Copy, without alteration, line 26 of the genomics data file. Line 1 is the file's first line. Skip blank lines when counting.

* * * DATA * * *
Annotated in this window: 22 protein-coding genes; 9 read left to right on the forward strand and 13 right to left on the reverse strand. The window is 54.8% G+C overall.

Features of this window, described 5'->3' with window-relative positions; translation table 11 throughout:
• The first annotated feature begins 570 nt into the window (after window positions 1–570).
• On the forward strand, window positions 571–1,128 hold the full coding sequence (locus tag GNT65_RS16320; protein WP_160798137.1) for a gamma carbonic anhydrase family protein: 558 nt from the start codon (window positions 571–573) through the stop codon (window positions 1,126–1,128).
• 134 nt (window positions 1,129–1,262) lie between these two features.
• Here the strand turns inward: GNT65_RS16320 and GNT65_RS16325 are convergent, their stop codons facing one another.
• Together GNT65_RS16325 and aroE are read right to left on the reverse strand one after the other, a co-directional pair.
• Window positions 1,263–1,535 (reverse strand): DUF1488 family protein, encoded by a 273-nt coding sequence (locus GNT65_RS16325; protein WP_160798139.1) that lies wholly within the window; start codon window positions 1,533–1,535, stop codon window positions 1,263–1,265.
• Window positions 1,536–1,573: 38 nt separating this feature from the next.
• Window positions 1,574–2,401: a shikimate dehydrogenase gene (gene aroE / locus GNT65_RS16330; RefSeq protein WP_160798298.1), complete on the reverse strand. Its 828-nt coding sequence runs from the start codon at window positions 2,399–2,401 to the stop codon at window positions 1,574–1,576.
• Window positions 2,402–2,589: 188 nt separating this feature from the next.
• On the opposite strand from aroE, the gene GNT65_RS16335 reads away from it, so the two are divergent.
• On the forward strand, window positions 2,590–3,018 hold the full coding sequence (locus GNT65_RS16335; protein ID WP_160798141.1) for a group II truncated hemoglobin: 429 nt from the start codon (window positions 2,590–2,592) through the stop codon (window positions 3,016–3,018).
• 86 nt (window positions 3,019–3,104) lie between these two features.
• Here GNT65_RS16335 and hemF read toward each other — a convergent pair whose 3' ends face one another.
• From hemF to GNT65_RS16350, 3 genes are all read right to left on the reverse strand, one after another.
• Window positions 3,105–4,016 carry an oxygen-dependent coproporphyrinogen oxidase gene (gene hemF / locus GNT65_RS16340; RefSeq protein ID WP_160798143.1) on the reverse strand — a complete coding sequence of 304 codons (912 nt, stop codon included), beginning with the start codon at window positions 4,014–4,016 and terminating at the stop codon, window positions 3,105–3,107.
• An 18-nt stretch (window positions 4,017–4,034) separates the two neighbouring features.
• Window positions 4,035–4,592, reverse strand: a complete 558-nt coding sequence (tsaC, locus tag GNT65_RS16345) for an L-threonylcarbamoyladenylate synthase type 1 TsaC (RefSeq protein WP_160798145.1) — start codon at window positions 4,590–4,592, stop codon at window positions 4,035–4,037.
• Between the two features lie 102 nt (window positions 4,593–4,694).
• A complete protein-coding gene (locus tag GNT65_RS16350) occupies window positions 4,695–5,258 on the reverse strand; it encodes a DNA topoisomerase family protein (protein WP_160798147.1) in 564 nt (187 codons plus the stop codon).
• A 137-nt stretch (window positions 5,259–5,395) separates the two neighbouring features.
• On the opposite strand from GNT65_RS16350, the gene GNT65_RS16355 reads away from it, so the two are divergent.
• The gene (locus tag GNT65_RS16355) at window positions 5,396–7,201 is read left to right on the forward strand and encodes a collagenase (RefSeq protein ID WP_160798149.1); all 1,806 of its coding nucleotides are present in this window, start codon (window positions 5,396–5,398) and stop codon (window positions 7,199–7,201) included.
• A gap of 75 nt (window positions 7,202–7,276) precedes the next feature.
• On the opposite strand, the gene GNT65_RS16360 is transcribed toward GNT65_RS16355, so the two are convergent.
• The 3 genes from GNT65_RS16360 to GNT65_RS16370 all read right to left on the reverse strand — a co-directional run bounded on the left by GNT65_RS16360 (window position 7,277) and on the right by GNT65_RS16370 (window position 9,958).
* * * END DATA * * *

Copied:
• On the opposite strand, the gene GNT65_RS16360 is transcribed toward GNT65_RS16355, so the two are convergent.